Regional Advantages

Renowned for its location, business climate and affordable cost of living, Northeast Indiana is consistently ranked best in the Midwest.

Industry Information

With access to 40,000 graduating students annually, join the impressive list of major employers leading Northeast Indiana’s top industries.

Business Leadership

Increasing personal income, growing the population and raising educational attainment. Join us!

About Living Here

Northeast Indiana is family-friendly, affordable and offers diverse opportunities to make it your own in Northeast Indiana.

Jobs & Internships

Join Northeast Indiana, a growing, vibrant community. From your next career to your next promotion, make it your own in Northeast Indiana.

Seeing downtown differently

March 23rd, 2017

New Tech freshmen offer their blueprints

By Ashley Sloboda | The Journal Gazette

A group of New Tech Academy freshmen faced some tough questions Wednesday as they shared their visions for downtown redevelopment with local leaders at Grand Wayne Center.

The team – which included Elizabeth Lichtsinn, Simon Twiss and Xavier Logan – drafted a blueprint that incorporated a zoo, water park and a casino, among other attractions, and moved the History Center to a history walk in Headwaters Park.

Lori Graf, who once worked for ARCH, Fort Wayne’s organization for historic preservation, challenged the team’s idea. She summarized the building’s history and questioned why the students relocated the structure to a nonhistoric spot.

“You moved it to a park,” she said.

The students were commissioned by the deputy mayor’s office and city planners to give a youthful look at what Fort Wayne should look like with a focus on interconnecting a sense of community and urban development.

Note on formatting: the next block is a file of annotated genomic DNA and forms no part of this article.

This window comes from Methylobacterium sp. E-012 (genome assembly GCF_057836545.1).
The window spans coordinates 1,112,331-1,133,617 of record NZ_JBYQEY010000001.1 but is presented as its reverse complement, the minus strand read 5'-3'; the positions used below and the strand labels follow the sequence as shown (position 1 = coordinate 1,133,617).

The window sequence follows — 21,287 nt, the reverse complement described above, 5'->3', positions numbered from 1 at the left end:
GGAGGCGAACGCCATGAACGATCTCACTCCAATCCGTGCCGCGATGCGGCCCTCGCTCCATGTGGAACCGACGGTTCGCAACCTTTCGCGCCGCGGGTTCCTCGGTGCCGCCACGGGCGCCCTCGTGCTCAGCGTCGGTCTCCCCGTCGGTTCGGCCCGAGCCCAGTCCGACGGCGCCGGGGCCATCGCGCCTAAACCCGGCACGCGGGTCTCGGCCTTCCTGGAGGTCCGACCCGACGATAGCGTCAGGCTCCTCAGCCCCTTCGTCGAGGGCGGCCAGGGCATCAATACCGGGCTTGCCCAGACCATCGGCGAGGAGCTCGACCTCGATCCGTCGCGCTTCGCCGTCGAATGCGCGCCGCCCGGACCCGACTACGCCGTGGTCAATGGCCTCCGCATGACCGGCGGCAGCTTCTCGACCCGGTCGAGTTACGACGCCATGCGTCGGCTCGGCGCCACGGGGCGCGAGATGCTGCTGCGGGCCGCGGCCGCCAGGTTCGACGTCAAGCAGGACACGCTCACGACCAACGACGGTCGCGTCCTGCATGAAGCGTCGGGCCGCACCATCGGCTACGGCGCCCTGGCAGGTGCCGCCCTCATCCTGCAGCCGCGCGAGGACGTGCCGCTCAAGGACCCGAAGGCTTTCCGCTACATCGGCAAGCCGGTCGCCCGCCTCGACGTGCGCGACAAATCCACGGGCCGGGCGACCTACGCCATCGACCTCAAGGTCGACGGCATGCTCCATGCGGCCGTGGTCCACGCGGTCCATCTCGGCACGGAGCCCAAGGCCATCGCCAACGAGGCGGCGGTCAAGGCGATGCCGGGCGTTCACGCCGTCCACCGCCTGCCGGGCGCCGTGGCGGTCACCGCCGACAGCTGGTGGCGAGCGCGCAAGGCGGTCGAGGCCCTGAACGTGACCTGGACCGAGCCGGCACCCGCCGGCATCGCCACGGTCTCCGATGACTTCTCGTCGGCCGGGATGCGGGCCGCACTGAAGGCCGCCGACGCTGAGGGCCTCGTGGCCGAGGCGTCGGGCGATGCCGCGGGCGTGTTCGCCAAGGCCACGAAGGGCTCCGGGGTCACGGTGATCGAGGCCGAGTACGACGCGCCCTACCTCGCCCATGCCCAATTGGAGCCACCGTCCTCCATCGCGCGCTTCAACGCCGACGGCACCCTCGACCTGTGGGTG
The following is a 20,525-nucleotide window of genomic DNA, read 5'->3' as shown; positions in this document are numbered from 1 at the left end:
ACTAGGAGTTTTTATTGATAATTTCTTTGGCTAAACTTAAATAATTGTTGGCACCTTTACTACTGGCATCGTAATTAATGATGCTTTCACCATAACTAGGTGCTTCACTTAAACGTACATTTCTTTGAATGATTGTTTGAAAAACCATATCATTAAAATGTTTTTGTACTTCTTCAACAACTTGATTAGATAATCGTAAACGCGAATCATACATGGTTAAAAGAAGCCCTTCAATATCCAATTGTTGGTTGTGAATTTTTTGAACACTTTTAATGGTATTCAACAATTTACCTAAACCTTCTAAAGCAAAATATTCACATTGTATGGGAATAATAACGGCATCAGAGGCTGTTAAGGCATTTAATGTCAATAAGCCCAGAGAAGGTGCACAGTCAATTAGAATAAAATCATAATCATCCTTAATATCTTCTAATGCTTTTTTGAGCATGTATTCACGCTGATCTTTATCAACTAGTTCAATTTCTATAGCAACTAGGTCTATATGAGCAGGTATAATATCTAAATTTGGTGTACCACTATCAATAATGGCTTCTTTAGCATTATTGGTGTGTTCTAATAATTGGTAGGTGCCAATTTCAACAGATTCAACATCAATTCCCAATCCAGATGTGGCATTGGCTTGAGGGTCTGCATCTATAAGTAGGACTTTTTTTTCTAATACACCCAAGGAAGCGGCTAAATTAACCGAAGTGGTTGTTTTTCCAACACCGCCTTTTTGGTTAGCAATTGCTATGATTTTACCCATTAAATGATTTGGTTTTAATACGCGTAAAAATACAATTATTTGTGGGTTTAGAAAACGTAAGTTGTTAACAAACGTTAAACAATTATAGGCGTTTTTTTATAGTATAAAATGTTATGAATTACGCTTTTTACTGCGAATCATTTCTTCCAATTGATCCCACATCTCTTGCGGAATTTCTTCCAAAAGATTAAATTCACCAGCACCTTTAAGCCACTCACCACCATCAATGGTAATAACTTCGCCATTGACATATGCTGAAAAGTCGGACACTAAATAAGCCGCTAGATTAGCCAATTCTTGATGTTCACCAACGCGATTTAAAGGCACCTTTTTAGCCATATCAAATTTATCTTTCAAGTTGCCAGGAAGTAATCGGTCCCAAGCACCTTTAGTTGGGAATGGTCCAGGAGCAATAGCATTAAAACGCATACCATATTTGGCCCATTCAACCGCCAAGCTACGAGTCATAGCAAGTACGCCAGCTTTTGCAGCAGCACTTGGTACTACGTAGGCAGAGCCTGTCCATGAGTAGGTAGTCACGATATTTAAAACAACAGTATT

Inviting community members to provide feedback on the students’ design ideas and rationale during Wednesday’s gallery walk presentation helps add a real-world component to the project, teacher Sheyann Pace said.

New Tech Director Emily Oberlin said the project is a way for youth to build relationships with adults in the community.

“It’s a great way for young people to show who they are, how they think and what they appreciate in our city,” she said.

Students initially worked in small groups, but teams were later combined to better mimic the real world, where groups of 30 to 50 people have to work together, teacher Jeff Roberts said.

Combining everyone’s ideas and making a final, cohesive blueprint was difficult, teammates Nick Chapman, Myo Kyaw, Alicia Snyder and McKenzie Burkhalter said. Their ideas for downtown included a dog park, a grocery store and an arts school near Arts United Center.

Stephanie Webb, whose son Cameron participated in the event, said it was “refreshing” to see a younger perspective.

Jack Hammer, executive director for the Three Rivers Festival, agreed.

He brought along Graf – who also works for the festival – because she knows what can and can’t be changed and is able to provide feedback that the average person can’t, he said.